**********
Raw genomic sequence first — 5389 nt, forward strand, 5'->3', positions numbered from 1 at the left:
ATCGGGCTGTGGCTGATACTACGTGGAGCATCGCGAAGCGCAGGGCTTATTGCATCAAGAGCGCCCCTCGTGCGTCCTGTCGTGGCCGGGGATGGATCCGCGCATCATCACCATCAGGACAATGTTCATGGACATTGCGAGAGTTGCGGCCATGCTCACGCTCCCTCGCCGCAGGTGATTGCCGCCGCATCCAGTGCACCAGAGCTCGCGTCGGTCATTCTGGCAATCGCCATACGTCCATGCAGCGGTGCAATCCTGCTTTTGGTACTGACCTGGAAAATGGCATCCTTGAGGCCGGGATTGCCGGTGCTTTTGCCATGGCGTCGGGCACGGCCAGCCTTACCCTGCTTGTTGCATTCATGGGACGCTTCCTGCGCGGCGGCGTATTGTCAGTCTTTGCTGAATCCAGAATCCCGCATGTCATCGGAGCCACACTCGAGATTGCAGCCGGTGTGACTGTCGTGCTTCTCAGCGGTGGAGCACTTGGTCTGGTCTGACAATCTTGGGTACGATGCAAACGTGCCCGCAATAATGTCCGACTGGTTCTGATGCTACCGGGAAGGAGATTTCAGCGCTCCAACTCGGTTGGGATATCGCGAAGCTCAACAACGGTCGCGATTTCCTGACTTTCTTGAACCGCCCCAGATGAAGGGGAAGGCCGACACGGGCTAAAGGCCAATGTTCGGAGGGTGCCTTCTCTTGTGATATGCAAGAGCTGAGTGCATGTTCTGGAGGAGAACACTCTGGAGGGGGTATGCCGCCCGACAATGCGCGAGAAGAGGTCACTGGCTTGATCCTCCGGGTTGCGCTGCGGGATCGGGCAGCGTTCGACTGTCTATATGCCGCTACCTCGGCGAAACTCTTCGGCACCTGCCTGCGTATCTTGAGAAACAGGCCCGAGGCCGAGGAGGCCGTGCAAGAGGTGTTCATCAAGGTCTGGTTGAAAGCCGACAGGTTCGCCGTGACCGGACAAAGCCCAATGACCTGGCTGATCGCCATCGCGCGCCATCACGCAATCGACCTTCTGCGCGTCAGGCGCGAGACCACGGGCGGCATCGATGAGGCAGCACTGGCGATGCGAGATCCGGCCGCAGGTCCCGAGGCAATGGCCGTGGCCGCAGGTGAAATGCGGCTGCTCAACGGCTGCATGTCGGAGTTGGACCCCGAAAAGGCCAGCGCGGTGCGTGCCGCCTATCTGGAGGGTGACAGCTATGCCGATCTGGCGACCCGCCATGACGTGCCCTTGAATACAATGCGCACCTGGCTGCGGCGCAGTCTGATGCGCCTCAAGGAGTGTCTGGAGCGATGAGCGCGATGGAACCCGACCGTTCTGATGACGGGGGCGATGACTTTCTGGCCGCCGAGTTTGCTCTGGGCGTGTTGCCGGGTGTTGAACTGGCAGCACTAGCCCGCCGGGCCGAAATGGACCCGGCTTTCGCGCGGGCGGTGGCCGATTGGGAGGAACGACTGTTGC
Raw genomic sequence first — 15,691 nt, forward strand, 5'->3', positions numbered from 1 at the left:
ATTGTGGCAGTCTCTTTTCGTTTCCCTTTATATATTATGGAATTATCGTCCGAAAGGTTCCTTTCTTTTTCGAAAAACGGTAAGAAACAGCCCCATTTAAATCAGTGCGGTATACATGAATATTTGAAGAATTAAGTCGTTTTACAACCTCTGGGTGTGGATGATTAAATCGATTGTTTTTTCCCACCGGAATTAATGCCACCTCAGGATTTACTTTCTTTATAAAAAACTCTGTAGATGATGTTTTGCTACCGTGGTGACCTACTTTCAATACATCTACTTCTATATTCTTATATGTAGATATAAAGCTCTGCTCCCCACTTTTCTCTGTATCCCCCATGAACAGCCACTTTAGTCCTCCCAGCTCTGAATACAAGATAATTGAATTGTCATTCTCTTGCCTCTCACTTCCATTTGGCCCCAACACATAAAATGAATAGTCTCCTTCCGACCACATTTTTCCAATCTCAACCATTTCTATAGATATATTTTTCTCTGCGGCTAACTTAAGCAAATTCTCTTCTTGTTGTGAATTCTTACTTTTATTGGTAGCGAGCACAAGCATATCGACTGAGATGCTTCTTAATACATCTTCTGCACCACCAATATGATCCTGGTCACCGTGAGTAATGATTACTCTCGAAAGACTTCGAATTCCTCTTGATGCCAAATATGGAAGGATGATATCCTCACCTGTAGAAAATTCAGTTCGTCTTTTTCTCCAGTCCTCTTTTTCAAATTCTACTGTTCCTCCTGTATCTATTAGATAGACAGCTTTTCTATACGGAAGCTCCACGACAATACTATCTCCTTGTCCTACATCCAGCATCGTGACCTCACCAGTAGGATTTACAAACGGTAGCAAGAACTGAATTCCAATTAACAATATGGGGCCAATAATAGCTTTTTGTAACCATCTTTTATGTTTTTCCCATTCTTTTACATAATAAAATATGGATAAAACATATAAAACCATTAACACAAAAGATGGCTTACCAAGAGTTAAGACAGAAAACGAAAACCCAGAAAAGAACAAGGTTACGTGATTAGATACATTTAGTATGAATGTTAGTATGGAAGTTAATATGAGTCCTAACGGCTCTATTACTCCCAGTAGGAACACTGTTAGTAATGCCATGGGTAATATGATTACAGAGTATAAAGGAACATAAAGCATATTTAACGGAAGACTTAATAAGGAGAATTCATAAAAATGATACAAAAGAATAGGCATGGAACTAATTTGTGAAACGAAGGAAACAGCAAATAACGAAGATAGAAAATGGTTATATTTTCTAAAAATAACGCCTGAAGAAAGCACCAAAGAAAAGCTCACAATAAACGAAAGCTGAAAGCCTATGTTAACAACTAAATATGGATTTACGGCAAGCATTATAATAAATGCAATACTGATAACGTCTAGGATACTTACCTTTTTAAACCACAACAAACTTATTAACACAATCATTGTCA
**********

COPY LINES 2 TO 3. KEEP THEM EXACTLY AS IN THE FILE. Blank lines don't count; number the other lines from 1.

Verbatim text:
ATCGGGCTGTGGCTGATACTACGTGGAGCATCGCGAAGCGCAGGGCTTATTGCATCAAGAGCGCCCCTCGTGCGTCCTGTCGTGGCCGGGGATGGATCCGCGCATCATCACCATCAGGACAATGTTCATGGACATTGCGAGAGTTGCGGCCATGCTCACGCTCCCTCGCCGCAGGTGATTGCCGCCGCATCCAGTGCACCAGAGCTCGCGTCGGTCATTCTGGCAATCGCCATACGTCCATGCAGCGGTGCAATCCTGCTTTTGGTACTGACCTGGAAAATGGCATCCTTGAGGCCGGGATTGCCGGTGCTTTTGCCATGGCGTCGGGCACGGCCAGCCTTACCCTGCTTGTTGCATTCATGGGACGCTTCCTGCGCGGCGGCGTATTGTCAGTCTTTGCTGAATCCAGAATCCCGCATGTCATCGGAGCCACACTCGAGATTGCAGCCGGTGTGACTGTCGTGCTTCTCAGCGGTGGAGCACTTGGTCTGGTCTGACAATCTTGGGTACGATGCAAACGTGCCCGCAATAATGTCCGACTGGTTCTGATGCTACCGGGAAGGAGATTTCAGCGCTCCAACTCGGTTGGGATATCGCGAAGCTCAACAACGGTCGCGATTTCCTGACTTTCTTGAACCGCCCCAGATGAAGGGGAAGGCCGACACGGGCTAAAGGCCAATGTTCGGAGGGTGCCTTCTCTTGTGATATGCAAGAGCTGAGTGCATGTTCTGGAGGAGAACACTCTGGAGGGGGTATGCCGCCCGACAATGCGCGAGAAGAGGTCACTGGCTTGATCCTCCGGGTTGCGCTGCGGGATCGGGCAGCGTTCGACTGTCTATATGCCGCTACCTCGGCGAAACTCTTCGGCACCTGCCTGCGTATCTTGAGAAACAGGCCCGAGGCCGAGGAGGCCGTGCAAGAGGTGTTCATCAAGGTCTGGTTGAAAGCCGACAGGTTCGCCGTGACCGGACAAAGCCCAATGACCTGGCTGATCGCCATCGCGCGCCATCACGCAATCGACCTTCTGCGCGTCAGGCGCGAGACCACGGGCGGCATCGATGAGGCAGCACTGGCGATGCGAGATCCGGCCGCAGGTCCCGAGGCAATGGCCGTGGCCGCAGGTGAAATGCGGCTGCTCAACGGCTGCATGTCGGAGTTGGACCCCGAAAAGGCCAGCGCGGTGCGTGCCGCCTATCTGGAGGGTGACAGCTATGCCGATCTGGCGACCCGCCATGACGTGCCCTTGAATACAATGCGCACCTGGCTGCGGCGCAGTCTGATGCGCCTCAAGGAGTGTCTGGAGCGATGAGCGCGATGGAACCCGACCGTTCTGATGACGGGGGCGATGACTTTCTGGCCGCCGAGTTTGCTCTGGGCGTGTTGCCGGGTGTTGAACTGGCAGCACTAGCCCGCCGGGCCGAAATGGACCCGGCTTTCGCGCGGGCGGTGGCCGATTGGGAGGAACGACTGTTGC
Raw genomic sequence first — 15,691 nt, forward strand, 5'->3', positions numbered from 1 at the left: